Roanoke, So Far, So Good: Deschutes Carvin’s Cove XPA with Cashmere from Bend Oregon @ Deschutes Tasting Room, Roanoke, Va.
Date: May 13 , 2019
The Story— Deschutes’s Roanoke location our third satellite brewery in as many days. Virginia law requires brewery owned taphouses to produce at least 20% of the beer they sell on premise and it went into effect this January– with one exception, Here’s the exception:
“The provisions of this act shall become effective on April 30, 2022, for a brewery which has entered into: 1) a Performance Agreement with the Commonwealth of Virginia Development Opportunity Fund, on or about April 20, 2016; 2) a Performance Agreement entitled “Regarding Operation Period Economic Development Grant”, on or about April 20, 2016, and 3) a commercial lease agreement, on or about April 14, 2017.”
There just happened to be exactly one brewery that met all these specific conditions — Deschutes. Deschutes had indeed entered into an agreement with the state to build a large production brewery in the Roanoke area (specifically Salem, the location of our next two Beers of the Day). But alarmed by shifting market conditions and, we suppose, the failure of Green Flash to successfully recreate its West Coast success on the opposite coast, Deschutes pulled back and has “delayed” its building date. So for the next few years it can continue to operate its downtown Roanoke taphouse even though it produces far less than the 20% requirement.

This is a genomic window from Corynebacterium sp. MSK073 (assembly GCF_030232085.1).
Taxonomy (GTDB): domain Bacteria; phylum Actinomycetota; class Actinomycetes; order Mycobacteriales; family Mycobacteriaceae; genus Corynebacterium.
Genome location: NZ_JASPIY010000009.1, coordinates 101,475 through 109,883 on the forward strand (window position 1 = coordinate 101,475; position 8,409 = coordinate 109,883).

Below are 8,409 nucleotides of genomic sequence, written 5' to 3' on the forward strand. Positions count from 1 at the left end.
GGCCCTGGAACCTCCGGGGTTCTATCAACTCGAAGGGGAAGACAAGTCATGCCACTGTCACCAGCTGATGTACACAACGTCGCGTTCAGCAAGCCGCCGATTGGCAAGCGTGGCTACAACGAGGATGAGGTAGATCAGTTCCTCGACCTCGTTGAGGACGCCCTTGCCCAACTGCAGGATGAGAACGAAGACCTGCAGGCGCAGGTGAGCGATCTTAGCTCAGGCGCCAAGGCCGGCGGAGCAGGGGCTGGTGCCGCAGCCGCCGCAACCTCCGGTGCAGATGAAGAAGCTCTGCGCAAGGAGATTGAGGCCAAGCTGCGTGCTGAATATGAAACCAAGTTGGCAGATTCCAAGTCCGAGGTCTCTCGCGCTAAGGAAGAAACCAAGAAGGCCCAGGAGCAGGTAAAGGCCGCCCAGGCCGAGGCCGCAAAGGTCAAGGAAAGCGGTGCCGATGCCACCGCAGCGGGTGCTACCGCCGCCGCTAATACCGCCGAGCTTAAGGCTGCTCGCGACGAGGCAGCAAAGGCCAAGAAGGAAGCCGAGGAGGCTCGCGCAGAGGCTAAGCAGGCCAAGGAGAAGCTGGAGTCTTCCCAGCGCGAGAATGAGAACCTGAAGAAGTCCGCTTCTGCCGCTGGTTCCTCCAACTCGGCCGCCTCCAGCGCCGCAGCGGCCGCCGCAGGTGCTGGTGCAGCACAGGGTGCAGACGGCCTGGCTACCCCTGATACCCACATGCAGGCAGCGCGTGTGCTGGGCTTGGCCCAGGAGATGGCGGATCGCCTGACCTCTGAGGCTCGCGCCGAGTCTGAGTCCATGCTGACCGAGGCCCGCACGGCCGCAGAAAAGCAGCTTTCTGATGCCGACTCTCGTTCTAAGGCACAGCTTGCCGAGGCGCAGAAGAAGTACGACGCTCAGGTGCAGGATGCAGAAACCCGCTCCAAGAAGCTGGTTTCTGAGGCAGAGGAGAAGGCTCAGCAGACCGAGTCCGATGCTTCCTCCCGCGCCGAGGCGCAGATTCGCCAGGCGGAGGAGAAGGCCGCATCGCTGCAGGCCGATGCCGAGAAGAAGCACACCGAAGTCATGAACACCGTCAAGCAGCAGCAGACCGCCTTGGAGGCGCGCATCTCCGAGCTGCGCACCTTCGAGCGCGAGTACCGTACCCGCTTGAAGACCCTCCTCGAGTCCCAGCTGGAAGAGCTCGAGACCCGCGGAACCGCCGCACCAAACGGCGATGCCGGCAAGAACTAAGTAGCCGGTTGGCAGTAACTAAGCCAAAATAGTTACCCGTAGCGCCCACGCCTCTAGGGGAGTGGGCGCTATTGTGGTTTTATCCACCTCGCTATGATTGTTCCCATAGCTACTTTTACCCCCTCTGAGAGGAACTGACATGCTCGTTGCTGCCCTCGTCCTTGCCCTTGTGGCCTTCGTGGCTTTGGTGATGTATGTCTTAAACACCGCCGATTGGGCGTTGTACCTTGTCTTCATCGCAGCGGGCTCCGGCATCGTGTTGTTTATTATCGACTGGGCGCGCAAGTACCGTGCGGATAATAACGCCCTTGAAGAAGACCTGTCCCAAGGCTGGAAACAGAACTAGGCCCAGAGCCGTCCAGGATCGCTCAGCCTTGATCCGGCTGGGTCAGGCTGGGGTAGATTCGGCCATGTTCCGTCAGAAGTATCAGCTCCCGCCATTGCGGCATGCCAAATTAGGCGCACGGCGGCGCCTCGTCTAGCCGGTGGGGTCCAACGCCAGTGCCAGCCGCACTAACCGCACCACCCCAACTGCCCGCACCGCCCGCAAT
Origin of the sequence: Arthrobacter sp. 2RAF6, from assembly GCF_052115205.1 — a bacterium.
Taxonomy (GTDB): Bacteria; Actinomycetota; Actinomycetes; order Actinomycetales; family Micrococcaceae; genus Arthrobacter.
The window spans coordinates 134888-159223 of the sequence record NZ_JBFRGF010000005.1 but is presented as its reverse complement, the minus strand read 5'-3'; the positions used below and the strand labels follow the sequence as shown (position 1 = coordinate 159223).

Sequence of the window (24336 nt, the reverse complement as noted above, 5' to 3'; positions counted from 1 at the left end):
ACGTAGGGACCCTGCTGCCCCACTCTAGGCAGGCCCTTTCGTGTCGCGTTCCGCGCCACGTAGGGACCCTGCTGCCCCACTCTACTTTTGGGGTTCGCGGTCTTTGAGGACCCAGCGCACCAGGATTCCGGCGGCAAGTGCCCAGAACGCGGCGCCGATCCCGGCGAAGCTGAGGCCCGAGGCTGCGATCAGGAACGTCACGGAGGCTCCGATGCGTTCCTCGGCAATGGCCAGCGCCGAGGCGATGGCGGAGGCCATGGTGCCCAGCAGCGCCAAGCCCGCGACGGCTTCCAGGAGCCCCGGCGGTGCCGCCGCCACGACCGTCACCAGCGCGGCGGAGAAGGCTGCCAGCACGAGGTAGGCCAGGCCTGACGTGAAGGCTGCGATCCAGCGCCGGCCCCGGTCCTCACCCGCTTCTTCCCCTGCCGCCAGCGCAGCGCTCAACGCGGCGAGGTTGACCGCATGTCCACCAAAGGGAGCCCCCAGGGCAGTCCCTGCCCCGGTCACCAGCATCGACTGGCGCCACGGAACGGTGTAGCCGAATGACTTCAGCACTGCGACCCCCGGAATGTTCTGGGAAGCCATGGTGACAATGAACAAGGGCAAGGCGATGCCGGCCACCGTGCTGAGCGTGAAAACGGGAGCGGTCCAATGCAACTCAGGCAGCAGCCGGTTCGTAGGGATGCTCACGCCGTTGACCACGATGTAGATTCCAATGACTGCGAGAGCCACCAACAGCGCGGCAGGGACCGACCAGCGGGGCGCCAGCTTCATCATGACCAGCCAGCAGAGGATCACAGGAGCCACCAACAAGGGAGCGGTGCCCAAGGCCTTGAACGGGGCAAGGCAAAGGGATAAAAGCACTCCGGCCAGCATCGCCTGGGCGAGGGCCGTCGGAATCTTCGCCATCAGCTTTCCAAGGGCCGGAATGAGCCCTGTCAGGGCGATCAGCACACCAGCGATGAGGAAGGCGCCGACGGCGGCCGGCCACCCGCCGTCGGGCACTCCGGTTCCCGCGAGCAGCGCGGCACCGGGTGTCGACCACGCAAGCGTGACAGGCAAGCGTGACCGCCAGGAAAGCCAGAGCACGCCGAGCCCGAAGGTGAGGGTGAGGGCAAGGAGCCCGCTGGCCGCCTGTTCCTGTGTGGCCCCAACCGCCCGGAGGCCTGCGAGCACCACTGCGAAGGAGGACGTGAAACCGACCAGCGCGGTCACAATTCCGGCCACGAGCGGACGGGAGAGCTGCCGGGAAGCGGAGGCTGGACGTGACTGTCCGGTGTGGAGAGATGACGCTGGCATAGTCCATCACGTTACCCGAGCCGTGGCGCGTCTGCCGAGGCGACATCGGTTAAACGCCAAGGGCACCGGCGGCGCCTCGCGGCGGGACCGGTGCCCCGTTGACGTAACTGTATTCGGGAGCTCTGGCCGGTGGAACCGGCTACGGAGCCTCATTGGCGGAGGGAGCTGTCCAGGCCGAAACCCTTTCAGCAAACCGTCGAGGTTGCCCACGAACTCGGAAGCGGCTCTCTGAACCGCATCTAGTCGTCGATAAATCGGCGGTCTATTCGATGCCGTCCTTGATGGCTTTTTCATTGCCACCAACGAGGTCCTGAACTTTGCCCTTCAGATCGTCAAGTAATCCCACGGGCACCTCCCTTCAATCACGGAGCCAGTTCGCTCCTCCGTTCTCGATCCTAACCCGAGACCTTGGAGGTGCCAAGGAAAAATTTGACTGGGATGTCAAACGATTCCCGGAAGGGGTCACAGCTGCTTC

In fact, although the brewery claims to brew about 6% of its beers there, we saw no evidence of house-brewed beers on our March visit. It was a good bar in a great location, but if it brewed it certainly didn’t brag about it. It is a nice part of a Roanoke crawl, though, even if the beer you’re drinking comes from Bend, Oregon.
We’ve had a soft spot in our hearts since one of their beers became our 15,000th beer note. They’ve rarely disappointed us in the years since then. We had not seen the carvin’s Cove XPA before and we happy to snag it at the Roanoke taproom no matter where it was brewed. (It was brewed in Bend).
The Beer— XPA often stands for “extra pale ale” which looks more or less as described. In this case though the X stands for “experimental,” specifically the new and experimental Cashmere hop. The beer itself was a amber ale of 6% abv with a decidedly west coast fruit accent. It had a creamy smooth feel, but buckets of pineapple flavor that tasted real-enough, fresh and ripe and sort of sweet. I thought that although it was creamy rich and pleasant it was more of a fruit drink than a beer. Ellie disagreed and found an “exquisite” balance in a “super smooth velvety” beer. In any event, it was quite a Cashmere showcase.
Value — Good. $5.50 for a third of a liter is OK, but you pay for the shipping from Oregon.
Values: “fair” is a good beer at an above market price, “good” is worth the money, “very good” is a bargain, and “excellent” is a steal.